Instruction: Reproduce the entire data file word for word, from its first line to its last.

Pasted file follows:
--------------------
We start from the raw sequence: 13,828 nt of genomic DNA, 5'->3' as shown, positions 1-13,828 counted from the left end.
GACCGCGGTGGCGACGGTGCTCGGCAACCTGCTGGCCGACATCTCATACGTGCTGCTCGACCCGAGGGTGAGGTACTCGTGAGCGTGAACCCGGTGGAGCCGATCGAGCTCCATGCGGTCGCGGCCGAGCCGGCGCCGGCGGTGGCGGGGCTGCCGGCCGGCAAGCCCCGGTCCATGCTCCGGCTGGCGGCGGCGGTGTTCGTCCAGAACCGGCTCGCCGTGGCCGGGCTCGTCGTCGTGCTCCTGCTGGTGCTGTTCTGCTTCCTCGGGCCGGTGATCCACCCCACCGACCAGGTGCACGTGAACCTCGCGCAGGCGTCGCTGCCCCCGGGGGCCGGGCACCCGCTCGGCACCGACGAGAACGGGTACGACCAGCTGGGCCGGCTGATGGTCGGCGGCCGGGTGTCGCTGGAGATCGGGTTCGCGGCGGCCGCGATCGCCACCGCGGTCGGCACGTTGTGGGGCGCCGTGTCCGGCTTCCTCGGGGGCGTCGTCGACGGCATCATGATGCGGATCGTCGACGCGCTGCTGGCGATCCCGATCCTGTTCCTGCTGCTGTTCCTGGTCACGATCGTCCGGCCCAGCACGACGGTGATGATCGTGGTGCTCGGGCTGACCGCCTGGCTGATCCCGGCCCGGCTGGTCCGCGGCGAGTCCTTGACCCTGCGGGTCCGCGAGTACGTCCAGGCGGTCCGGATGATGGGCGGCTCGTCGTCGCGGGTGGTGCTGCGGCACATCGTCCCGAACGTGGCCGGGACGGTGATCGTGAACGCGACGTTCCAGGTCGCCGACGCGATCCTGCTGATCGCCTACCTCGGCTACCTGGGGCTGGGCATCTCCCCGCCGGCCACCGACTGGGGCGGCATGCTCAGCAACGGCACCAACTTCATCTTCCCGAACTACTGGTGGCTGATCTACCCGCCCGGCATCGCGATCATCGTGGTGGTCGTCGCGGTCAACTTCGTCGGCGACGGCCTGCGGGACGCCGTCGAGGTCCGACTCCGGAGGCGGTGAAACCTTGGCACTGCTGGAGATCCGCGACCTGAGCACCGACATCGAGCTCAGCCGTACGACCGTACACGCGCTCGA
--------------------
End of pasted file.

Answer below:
We start from the raw sequence: 13,828 nt of genomic DNA, 5'->3' as shown, positions 1-13,828 counted from the left end.
GACCGCGGTGGCGACGGTGCTCGGCAACCTGCTGGCCGACATCTCATACGTGCTGCTCGACCCGAGGGTGAGGTACTCGTGAGCGTGAACCCGGTGGAGCCGATCGAGCTCCATGCGGTCGCGGCCGAGCCGGCGCCGGCGGTGGCGGGGCTGCCGGCCGGCAAGCCCCGGTCCATGCTCCGGCTGGCGGCGGCGGTGTTCGTCCAGAACCGGCTCGCCGTGGCCGGGCTCGTCGTCGTGCTCCTGCTGGTGCTGTTCTGCTTCCTCGGGCCGGTGATCCACCCCACCGACCAGGTGCACGTGAACCTCGCGCAGGCGTCGCTGCCCCCGGGGGCCGGGCACCCGCTCGGCACCGACGAGAACGGGTACGACCAGCTGGGCCGGCTGATGGTCGGCGGCCGGGTGTCGCTGGAGATCGGGTTCGCGGCGGCCGCGATCGCCACCGCGGTCGGCACGTTGTGGGGCGCCGTGTCCGGCTTCCTCGGGGGCGTCGTCGACGGCATCATGATGCGGATCGTCGACGCGCTGCTGGCGATCCCGATCCTGTTCCTGCTGCTGTTCCTGGTCACGATCGTCCGGCCCAGCACGACGGTGATGATCGTGGTGCTCGGGCTGACCGCCTGGCTGATCCCGGCCCGGCTGGTCCGCGGCGAGTCCTTGACCCTGCGGGTCCGCGAGTACGTCCAGGCGGTCCGGATGATGGGCGGCTCGTCGTCGCGGGTGGTGCTGCGGCACATCGTCCCGAACGTGGCCGGGACGGTGATCGTGAACGCGACGTTCCAGGTCGCCGACGCGATCCTGCTGATCGCCTACCTCGGCTACCTGGGGCTGGGCATCTCCCCGCCGGCCACCGACTGGGGCGGCATGCTCAGCAACGGCACCAACTTCATCTTCCCGAACTACTGGTGGCTGATCTACCCGCCCGGCATCGCGATCATCGTGGTGGTCGTCGCGGTCAACTTCGTCGGCGACGGCCTGCGGGACGCCGTCGAGGTCCGACTCCGGAGGCGGTGAAACCTTGGCACTGCTGGAGATCCGCGACCTGAGCACCGACATCGAGCTCAGCCGTACGACCGTACACGCGCTCGA